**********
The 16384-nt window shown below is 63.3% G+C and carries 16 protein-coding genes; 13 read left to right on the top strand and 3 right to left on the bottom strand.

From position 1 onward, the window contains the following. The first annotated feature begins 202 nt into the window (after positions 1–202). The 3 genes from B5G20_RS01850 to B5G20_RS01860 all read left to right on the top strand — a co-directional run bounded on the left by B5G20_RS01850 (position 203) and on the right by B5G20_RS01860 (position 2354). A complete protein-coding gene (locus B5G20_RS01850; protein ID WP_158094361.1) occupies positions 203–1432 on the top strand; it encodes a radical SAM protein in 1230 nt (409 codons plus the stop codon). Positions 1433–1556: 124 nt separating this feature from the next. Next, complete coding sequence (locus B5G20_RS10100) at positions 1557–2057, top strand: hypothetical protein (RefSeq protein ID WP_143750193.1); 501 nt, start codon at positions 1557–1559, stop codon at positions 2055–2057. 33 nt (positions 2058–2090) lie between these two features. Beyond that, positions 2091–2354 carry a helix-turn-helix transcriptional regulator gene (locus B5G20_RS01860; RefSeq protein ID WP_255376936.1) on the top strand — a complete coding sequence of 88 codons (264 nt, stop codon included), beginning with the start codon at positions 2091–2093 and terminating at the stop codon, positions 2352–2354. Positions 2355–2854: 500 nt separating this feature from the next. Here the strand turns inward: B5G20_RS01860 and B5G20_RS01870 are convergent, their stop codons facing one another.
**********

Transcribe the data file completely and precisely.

The 16384-nt window shown below is 63.3% G+C and carries 16 protein-coding genes; 13 read left to right on the top strand and 3 right to left on the bottom strand.

From position 1 onward, the window contains the following. The first annotated feature begins 202 nt into the window (after positions 1–202). The 3 genes from B5G20_RS01850 to B5G20_RS01860 all read left to right on the top strand — a co-directional run bounded on the left by B5G20_RS01850 (position 203) and on the right by B5G20_RS01860 (position 2354). A complete protein-coding gene (locus B5G20_RS01850; protein ID WP_158094361.1) occupies positions 203–1432 on the top strand; it encodes a radical SAM protein in 1230 nt (409 codons plus the stop codon). Positions 1433–1556: 124 nt separating this feature from the next. Next, complete coding sequence (locus B5G20_RS10100) at positions 1557–2057, top strand: hypothetical protein (RefSeq protein ID WP_143750193.1); 501 nt, start codon at positions 1557–1559, stop codon at positions 2055–2057. 33 nt (positions 2058–2090) lie between these two features. Beyond that, positions 2091–2354 carry a helix-turn-helix transcriptional regulator gene (locus B5G20_RS01860; RefSeq protein ID WP_255376936.1) on the top strand — a complete coding sequence of 88 codons (264 nt, stop codon included), beginning with the start codon at positions 2091–2093 and terminating at the stop codon, positions 2352–2354. Positions 2355–2854: 500 nt separating this feature from the next. Here the strand turns inward: B5G20_RS01860 and B5G20_RS01870 are convergent, their stop codons facing one another.